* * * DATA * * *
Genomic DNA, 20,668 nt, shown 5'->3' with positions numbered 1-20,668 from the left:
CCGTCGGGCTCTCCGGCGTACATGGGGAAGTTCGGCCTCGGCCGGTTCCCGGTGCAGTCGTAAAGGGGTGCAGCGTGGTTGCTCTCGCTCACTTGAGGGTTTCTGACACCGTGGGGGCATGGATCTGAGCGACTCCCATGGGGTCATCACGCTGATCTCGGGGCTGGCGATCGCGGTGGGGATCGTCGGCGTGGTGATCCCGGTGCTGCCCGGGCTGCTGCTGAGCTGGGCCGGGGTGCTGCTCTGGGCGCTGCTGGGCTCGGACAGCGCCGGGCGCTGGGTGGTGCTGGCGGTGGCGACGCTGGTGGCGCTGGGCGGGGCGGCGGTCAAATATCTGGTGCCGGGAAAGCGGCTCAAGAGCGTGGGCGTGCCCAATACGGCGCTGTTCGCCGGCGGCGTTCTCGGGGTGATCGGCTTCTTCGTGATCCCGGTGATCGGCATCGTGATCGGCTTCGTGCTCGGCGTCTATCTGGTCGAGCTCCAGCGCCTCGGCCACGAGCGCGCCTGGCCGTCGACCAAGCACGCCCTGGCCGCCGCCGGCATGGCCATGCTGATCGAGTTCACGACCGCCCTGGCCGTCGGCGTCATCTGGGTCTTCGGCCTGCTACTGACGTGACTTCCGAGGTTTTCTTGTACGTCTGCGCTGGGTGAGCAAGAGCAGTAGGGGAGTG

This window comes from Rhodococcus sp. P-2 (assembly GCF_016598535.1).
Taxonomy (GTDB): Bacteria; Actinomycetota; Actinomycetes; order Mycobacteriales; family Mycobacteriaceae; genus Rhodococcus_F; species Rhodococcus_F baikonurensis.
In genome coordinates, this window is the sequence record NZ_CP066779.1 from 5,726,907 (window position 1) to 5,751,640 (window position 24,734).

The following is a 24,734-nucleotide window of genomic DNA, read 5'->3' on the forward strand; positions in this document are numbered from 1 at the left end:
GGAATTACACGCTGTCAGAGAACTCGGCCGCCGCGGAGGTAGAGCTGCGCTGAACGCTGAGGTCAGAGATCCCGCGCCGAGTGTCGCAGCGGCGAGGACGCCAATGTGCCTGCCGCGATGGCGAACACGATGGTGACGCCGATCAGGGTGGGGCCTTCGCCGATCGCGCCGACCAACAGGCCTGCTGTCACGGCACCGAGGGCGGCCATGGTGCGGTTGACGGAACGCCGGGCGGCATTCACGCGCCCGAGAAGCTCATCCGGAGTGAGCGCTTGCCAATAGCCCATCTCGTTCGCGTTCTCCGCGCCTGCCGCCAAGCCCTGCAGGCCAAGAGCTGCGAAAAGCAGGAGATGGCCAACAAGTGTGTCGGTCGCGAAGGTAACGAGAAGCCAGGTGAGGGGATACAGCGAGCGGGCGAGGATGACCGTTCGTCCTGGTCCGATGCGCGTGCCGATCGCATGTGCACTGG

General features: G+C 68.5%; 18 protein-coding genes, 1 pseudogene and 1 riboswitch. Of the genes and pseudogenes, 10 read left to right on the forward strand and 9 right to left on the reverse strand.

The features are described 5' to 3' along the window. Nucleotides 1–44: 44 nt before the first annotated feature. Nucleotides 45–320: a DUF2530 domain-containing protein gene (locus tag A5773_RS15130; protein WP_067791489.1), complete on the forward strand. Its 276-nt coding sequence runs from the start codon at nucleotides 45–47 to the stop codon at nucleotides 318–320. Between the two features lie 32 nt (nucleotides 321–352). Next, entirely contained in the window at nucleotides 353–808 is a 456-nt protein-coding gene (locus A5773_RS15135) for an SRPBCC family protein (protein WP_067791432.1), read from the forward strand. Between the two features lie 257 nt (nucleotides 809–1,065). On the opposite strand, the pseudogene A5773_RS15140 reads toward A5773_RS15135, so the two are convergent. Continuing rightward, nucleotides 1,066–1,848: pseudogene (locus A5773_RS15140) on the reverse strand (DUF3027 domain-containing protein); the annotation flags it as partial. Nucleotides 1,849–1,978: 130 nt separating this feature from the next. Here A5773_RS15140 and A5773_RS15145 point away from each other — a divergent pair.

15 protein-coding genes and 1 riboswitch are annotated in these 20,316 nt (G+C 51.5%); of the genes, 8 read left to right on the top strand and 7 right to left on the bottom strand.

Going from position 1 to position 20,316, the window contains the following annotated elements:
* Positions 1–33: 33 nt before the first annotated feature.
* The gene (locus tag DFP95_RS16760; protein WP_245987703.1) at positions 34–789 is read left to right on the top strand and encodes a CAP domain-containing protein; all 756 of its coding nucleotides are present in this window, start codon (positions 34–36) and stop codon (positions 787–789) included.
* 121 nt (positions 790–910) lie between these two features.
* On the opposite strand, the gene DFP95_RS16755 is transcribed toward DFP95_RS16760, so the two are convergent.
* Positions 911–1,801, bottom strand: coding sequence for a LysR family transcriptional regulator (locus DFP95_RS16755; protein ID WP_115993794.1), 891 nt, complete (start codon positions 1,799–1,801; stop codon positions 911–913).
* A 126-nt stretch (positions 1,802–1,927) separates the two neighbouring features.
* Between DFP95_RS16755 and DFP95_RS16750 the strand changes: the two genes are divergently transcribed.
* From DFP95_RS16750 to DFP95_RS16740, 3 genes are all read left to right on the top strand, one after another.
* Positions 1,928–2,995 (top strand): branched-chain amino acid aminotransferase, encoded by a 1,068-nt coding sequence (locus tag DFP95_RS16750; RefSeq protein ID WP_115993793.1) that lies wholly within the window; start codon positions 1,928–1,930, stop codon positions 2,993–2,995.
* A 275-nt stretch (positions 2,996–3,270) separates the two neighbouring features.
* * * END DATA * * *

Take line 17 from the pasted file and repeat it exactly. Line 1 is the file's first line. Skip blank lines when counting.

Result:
* A 126-nt stretch (positions 1,802–1,927) separates the two neighbouring features.